They'll find an audience when they find some better songs.
Harry Holgate 2008
Since rock music was born there has been a tendency for British bands to take inspiration from their US counterparts. After all, they had Elvis, we had Cliff. They also had Crosby, Stills, Nash & Young and the Eagles and we split Fleetwood Mac. All of these are counted amongst the influences on Welsh band, The Storys.
The band take these influences and run with them, and on the opening track, Long Hard Road, liberate twanging guitars, the odd smatter of organ and harmoniously delivered lyrics from the school of ''the road is long and tough but my baby etc. etc. etc.''. Ok, so you can write about whatever you please, but which road is it? The Mumbles road? The A48? Something doesn't sit right here.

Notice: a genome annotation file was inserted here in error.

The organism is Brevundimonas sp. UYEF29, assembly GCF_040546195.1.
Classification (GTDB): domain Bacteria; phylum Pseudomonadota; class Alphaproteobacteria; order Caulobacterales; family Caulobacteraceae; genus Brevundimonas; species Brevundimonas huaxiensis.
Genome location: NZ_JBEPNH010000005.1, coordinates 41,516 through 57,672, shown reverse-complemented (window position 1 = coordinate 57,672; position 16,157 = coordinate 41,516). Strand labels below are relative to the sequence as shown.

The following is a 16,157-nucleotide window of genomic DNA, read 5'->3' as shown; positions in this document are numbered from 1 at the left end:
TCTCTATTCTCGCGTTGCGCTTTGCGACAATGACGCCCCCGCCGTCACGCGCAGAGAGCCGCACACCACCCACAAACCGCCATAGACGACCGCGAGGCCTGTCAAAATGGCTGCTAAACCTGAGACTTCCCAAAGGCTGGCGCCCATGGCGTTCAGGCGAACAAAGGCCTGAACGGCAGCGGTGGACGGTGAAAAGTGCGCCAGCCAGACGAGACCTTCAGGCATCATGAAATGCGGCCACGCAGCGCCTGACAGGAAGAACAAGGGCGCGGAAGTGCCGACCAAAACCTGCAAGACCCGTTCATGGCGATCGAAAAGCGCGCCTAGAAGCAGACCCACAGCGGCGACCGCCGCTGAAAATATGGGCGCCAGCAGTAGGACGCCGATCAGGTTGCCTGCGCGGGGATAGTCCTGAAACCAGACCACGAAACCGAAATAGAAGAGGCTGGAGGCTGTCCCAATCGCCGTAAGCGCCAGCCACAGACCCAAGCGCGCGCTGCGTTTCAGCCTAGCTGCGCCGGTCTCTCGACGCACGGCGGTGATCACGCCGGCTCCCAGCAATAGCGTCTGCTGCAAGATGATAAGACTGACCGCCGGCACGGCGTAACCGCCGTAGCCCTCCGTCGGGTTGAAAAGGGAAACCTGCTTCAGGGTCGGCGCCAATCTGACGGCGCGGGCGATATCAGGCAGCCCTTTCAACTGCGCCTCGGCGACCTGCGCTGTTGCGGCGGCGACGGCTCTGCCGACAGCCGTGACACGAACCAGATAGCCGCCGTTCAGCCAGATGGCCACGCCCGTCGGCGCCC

While their Irish cousins, the Thrills, plundered the easy sound of surf rock from their imagined visit to the West Coast, Town Beyond The Trees comes straight from truck-stop, dad-rock country, which is somehow less forgivable for being achingly serious in its self-mythologising and average in its delivery.
Counterpoint this with lyrics taken from the big book of ''take my hand / feel my soul'' (Feeling Something) ''I would pull the stars out of the sky'' (Nobody Loves You) and the picture is complete. If Keane and Bryan Adams decided to join forces and hand over songwriting duties to the pop-idol version of The Eagles then it may well sound a little like this. It's very much a shame as, behind the fawning soft rock, the band are musically solid. And if the lead singer could be persuaded to sing in his own accent then things would improve greatly.
This doesn't mean to say that the American angle is necessarily a bad road to travel; many many bands have made a great fist of musical styles not native to their own country. It's simply that this is the outpourings of the cliché factory. Maybe this is an attempt to broaden their appeal and find a new audience. They'll find an audience when they find some better songs.